I've just been reading "Clever Classrooms", a report from the University of Salford. (PDF download) After studying 3,766 students and 153 classrooms in 27 primary schools across the United Kingdom, their researchers concluded that simple changes to classroom design can have a significant impact on a student's success.
The schools studied varied widely in size and building age, and the researchers looked at a classroom from each grade in as many schools as possible. The size and layout of each classroom was recorded, as were various environmental measures like temperature and humidity; each teacher also filled out a questionnaire about their classroom experience.
To measure student performance, researchers looked at the students' academic levels in reading, writing, and mathematics. By comparing the change in a student's level from the beginning of the year to the end, they found that variations classroom environment accounted for 16 percent of a student's progress over the course of a year.
The researchers looked at three factors in relation to the question "what makes a classroom "effective"? The factors found to be particularly influential are, in order of influence:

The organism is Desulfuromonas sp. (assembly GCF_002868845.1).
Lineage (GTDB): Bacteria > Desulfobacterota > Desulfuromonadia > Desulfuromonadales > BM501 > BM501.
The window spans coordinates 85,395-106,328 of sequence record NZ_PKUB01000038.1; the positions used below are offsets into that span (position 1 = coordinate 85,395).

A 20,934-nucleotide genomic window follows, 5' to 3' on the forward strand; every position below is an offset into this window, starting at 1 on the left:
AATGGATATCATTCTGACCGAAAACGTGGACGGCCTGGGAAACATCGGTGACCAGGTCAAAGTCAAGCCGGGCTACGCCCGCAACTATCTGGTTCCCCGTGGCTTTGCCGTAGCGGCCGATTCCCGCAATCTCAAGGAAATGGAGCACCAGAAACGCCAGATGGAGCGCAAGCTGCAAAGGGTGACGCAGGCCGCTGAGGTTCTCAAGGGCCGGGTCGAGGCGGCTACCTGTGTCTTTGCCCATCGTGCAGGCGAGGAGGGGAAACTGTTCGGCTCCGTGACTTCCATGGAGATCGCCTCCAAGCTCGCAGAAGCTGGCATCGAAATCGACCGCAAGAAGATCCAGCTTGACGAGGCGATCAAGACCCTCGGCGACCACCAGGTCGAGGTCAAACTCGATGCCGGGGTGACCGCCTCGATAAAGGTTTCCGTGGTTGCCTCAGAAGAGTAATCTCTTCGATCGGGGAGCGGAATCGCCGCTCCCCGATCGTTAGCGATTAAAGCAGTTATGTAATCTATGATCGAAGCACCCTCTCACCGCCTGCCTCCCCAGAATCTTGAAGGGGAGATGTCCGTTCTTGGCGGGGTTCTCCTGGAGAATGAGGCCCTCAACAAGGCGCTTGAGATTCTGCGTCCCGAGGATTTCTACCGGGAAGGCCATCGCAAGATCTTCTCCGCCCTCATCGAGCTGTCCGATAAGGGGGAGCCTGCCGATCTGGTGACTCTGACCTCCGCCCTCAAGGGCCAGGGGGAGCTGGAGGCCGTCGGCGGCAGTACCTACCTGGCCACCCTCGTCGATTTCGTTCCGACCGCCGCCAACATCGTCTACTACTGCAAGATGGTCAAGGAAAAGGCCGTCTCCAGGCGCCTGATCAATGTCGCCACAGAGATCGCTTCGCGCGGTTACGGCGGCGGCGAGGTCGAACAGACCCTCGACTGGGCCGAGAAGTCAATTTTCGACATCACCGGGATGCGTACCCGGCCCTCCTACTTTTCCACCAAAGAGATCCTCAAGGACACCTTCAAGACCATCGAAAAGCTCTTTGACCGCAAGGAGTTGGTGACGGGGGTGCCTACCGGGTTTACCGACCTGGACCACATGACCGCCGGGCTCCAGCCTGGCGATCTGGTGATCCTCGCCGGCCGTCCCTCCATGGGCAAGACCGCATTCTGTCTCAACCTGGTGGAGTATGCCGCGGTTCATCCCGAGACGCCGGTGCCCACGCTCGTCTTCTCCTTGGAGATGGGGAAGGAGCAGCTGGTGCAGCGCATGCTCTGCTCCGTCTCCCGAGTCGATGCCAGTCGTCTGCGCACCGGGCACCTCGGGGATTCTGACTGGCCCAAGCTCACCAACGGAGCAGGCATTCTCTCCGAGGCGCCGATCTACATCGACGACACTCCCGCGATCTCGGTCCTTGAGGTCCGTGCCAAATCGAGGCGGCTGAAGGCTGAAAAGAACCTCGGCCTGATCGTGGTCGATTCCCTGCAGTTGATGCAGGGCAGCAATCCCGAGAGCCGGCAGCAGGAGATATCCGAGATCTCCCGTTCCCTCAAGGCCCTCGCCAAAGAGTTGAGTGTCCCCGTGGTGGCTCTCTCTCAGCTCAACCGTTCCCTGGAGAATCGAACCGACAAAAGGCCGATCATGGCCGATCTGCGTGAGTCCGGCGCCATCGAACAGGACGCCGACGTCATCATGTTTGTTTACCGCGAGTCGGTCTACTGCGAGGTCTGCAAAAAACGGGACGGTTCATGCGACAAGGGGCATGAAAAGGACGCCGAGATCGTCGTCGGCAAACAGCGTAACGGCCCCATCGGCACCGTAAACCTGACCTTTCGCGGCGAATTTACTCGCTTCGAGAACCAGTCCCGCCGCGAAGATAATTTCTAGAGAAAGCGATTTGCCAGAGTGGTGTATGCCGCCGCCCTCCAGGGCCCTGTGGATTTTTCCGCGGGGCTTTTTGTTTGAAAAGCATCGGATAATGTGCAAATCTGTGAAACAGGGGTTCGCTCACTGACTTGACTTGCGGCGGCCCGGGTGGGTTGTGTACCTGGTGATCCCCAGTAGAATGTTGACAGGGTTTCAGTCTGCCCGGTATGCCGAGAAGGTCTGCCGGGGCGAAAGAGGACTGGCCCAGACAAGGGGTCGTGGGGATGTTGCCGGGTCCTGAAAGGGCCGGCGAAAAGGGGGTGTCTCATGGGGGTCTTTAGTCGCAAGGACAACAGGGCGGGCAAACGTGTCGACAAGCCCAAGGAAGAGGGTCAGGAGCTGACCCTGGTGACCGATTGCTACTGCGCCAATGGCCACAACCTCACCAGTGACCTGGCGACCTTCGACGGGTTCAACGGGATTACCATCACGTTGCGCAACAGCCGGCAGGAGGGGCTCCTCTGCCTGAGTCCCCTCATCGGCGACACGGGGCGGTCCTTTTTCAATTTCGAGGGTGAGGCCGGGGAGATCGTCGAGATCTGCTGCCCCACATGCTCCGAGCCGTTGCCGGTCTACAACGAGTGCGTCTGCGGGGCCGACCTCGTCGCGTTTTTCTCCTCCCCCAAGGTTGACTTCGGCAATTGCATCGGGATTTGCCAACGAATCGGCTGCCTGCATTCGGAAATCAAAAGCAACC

- Naturalness: light, temperature and air quality – accounting for half the learning impact
- Individualisation: ownership and flexibility – accounting for about a quarter
- Stimulation (appropriate level of): complexity and colour – again about a quarter.
Surprisingly, whole-school factors (eg size, navigation routes, specialist facilities, play facilities) do not seem to be anywhere near as important as the design of the individual classrooms. This point is reinforced by clear evidence that it is quite typical to have a mix of more and less effective classrooms in the same school. The message is that, first and foremost, each classroom has to be well designed.